## 13174Re: Prime Number Progresions

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• Aug 5, 2003
Right Gary, I guess that would be the transformation. Actually I just
checked out the progression in the sequence starting with 29, 31,
37 ... and it was easy to see it was of this form. I now see from

http://mathworld.wolfram.com/Prime-GeneratingPolynomial.html

that Legendre is the first reported to have seen this one. Perhaps
2x^2 + 29 generates the longest sequence of consecutive primes of any
two term equation.

And I see that Virginia's sequence of primes is reported in the
Encyclopedia on Integer Sequences as sequence A060834.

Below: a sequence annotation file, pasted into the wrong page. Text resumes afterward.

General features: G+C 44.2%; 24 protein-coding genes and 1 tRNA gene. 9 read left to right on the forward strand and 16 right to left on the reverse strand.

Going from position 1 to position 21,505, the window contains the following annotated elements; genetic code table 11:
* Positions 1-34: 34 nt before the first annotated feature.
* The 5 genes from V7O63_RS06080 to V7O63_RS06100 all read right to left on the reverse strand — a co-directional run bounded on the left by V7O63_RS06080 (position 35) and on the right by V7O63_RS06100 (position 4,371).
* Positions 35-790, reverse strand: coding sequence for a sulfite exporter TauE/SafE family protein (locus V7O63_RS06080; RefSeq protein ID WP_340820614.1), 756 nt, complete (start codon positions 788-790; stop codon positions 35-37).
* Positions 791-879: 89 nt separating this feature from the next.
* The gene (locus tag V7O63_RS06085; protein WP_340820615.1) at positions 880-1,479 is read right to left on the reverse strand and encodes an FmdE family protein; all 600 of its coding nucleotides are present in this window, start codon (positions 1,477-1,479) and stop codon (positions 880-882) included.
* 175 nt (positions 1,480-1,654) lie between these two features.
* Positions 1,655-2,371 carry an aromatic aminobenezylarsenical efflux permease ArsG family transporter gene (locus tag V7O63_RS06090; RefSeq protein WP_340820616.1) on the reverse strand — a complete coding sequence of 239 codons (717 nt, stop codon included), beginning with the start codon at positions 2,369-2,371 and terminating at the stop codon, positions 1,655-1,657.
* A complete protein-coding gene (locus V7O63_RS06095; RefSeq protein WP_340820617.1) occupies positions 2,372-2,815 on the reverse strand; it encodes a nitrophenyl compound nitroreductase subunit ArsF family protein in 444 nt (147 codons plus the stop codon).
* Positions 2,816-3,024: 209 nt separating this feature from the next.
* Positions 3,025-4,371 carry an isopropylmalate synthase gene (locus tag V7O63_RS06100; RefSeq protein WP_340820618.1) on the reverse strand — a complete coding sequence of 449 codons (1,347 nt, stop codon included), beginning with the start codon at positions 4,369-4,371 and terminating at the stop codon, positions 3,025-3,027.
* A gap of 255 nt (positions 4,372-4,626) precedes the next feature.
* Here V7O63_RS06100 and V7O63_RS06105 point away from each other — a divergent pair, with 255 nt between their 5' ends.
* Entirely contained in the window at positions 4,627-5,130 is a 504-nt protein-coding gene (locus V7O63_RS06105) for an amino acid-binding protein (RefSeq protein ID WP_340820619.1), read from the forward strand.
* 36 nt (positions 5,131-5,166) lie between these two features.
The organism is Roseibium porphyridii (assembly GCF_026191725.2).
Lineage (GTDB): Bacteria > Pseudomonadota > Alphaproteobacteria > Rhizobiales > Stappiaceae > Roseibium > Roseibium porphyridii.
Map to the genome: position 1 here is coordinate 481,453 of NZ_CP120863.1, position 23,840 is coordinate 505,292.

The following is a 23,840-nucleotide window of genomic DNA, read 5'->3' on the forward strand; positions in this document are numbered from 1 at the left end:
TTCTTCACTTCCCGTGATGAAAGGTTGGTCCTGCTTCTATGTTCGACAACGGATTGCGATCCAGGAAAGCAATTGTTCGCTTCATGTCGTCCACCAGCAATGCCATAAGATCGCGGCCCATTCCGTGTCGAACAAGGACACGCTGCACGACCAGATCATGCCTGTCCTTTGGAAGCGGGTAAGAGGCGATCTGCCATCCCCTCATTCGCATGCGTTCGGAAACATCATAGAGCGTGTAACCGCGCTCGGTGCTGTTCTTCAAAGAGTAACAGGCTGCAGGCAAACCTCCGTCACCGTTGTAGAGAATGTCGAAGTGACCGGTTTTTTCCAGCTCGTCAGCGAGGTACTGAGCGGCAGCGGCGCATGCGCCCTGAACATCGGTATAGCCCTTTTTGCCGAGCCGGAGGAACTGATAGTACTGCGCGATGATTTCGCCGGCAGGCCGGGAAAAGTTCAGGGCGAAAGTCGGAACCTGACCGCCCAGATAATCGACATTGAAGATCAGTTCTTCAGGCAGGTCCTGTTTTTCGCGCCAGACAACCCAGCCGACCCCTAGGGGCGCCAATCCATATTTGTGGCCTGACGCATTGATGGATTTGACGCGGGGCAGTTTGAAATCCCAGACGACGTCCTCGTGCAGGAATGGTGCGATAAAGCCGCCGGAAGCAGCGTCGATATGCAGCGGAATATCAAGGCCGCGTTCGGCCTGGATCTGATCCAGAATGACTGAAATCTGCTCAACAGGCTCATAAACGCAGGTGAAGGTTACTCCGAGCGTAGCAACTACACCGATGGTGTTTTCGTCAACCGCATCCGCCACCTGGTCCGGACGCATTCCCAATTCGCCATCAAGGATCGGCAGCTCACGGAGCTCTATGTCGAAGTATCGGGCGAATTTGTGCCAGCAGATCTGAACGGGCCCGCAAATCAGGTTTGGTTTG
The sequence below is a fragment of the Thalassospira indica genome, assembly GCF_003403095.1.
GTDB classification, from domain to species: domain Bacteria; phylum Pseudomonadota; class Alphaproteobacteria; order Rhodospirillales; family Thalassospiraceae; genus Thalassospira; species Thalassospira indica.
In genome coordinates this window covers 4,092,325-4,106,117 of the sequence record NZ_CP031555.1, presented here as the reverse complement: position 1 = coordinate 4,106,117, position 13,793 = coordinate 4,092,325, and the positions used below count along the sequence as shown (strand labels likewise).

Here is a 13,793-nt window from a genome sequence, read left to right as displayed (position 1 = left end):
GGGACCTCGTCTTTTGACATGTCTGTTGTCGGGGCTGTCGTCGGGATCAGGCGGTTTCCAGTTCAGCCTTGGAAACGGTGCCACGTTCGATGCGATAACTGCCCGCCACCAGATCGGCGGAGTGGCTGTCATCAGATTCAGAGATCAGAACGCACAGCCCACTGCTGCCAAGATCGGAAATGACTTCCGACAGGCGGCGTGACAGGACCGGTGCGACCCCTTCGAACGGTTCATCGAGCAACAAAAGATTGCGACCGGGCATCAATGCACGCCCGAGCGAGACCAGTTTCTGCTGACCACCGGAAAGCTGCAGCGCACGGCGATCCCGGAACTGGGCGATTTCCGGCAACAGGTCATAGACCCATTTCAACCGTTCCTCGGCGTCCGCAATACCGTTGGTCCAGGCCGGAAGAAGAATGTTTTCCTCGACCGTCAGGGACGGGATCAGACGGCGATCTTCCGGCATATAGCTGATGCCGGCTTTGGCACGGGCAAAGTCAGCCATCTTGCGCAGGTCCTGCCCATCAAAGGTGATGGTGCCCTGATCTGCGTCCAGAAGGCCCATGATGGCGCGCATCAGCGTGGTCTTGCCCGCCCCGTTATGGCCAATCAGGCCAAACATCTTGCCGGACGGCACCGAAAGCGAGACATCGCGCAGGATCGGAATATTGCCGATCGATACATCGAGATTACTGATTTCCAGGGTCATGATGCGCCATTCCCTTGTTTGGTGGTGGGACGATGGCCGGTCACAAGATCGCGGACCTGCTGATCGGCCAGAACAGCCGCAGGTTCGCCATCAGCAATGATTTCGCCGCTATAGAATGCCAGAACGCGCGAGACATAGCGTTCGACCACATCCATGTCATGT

The Mathworld link above has alot of informative things to say about
the matter. (Virginia would like to read this!) I agree with you Gary
that there are other polynomials out there that can generate even
longer sequences. How to cleverly find them, that is the question.

But for expressions of the form x^2 + x + p there is no need to look
for a longer one since it has been shown that p = 41 generates the
longest one.

Mark

--- In primenumbers@yahoogroups.com, Gary Chaffey <garychaffey@y...>
wrote:
> > I just figured that Gary's equation can be reduced
> > to 2x^2 + 29 to
> > generate his 29 distinct primes from x=0 to x=28 !
> >
> > Mark
> I have just spotted this too.. make y=x-22...(is this
> the transformation you have spotted Mark???)
> Gary
>
>
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